Nicotina is a bloodshot black comedy so nail-biting it makes you want to light up at the back of the cinema
2003 (Spanish, English subtitles),
Altavista et al
Reviewed by Georgina Jiménez
LATAMROB rating: ***
THERE ARE only two kinds of people in life, according to Nicotina: smokers and non-smokers. While cigarette addicts cannot face reality without a smoke, others believe that smoking is a disgusting habit and inevitably leads to death.
But life turns out to be much less black and white after computer hacker and full-time voyeur Lolo (Diego Luna) – a smoker – seriously messes up the deal with a Russian gang set up by the babyfaced Argentine Nene (Lucas Crespi), also a smoker, and the gritty Mexican Tomson (Jesús Ochoa), an abstainer, when he hands them the wrong data disc.
The setting of this hilarious black comedy is Mexico City by night, but the film exploits many cultural similarities between Argentines and Mexicans (as well as some big differences). It also pokes fun at the growing trend in society to become smoke-free, with those who are in the process or willing to quit the habit facing the painful, self-inflicted consequences.
Kicking the habit
Martín Salinas’ clever script and witty dialogue make this film highly entertaining: how many times have we endured long speeches by chain smokers justifying why smoking does not always kill? Nene, for example, elaborates ad nauseam on his belief that death by nicotine is only a game of coincidence. How often have we experienced the living hell of those people in the process of kicking the habit?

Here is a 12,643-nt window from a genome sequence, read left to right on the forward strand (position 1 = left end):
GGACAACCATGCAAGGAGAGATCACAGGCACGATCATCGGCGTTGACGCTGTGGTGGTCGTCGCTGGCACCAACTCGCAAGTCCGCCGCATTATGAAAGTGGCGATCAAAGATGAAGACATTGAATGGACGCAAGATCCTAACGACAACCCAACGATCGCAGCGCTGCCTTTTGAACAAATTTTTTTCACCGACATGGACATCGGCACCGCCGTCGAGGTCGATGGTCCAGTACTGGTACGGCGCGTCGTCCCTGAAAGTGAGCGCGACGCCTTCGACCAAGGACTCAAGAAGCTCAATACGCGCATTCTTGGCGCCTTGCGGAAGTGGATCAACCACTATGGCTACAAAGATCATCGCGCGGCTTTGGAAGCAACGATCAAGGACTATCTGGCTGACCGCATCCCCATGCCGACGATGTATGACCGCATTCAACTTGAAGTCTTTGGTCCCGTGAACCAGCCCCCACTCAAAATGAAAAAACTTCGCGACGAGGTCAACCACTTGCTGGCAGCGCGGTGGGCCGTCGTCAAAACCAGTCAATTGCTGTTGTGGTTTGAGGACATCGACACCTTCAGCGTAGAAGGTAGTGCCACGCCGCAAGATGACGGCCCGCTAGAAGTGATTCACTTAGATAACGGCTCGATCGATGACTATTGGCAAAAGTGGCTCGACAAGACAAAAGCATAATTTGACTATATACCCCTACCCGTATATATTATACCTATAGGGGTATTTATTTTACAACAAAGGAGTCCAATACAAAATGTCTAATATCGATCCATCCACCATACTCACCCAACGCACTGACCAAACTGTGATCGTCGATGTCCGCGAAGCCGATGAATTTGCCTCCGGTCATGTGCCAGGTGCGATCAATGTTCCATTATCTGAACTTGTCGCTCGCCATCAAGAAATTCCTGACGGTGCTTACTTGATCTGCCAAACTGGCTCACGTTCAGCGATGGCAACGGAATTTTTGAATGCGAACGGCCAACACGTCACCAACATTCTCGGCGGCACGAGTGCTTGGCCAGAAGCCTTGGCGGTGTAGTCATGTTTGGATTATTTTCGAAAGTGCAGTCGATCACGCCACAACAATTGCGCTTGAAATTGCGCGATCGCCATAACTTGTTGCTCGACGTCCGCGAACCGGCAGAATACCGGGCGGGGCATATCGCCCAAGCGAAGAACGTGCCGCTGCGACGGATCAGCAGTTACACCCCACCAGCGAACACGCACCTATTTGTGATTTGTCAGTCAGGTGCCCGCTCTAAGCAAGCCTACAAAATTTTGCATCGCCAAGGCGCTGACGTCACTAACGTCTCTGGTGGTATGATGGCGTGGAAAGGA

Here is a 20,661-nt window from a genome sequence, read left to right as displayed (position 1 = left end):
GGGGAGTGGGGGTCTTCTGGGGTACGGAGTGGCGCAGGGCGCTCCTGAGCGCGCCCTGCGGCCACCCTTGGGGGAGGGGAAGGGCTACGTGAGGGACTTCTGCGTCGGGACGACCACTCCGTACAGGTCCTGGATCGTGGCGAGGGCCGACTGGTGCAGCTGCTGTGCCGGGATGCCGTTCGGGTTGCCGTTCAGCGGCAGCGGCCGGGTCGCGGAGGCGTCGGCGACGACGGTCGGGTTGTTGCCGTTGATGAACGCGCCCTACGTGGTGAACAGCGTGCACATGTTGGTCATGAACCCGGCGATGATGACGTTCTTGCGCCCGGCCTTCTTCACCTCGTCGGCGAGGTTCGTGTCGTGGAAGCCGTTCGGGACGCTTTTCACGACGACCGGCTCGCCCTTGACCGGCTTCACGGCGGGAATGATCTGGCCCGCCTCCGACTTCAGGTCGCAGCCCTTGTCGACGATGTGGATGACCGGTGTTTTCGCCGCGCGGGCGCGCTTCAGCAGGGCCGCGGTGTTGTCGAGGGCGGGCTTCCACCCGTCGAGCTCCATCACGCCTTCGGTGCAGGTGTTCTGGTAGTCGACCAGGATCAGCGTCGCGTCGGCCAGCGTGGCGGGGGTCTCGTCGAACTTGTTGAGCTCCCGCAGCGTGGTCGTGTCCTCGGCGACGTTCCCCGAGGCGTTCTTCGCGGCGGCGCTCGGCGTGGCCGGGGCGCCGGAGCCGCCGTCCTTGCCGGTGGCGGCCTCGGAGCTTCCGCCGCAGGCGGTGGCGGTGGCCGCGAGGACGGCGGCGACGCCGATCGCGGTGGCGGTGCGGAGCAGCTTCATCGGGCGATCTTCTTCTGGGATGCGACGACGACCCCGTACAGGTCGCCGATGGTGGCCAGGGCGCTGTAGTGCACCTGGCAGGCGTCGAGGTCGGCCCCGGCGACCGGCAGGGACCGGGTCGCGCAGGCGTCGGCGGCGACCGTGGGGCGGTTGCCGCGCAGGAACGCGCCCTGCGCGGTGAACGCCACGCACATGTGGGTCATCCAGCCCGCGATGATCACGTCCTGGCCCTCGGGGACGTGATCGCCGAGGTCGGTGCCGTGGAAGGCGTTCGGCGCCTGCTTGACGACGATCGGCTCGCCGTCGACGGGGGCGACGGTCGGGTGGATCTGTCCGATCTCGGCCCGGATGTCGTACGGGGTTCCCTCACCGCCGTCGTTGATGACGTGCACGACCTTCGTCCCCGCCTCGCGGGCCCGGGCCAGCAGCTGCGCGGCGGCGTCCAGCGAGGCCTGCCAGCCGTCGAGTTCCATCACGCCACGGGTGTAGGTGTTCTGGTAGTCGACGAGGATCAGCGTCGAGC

Directed by the Argentine-born Mexican Hugo Rodríguez – the maker of En medio de la nada (1994) and El Violín (2005) – Nicotina has no great pretentions and at times may appear to have been edited for television.
Yet its quirky style seems to fit well within the sophisticated trend of hard-edge editing and intertwining stories in Mexican and Latin American cinema apparently sparked by the arrival of directors such as Alejandro González Iñárritu.
Nicotina received 12 awards in Mexico and was screened at the Toronto International Film Festival – yet more proof, as if we needed it, that after years of trying to break market barriers the current Latin American cinema is consistently achieving the quality and commercial potential that allows it to compete within the global film industry without turning trashy.
Georgina Jiménez is a freelance Mexican journalist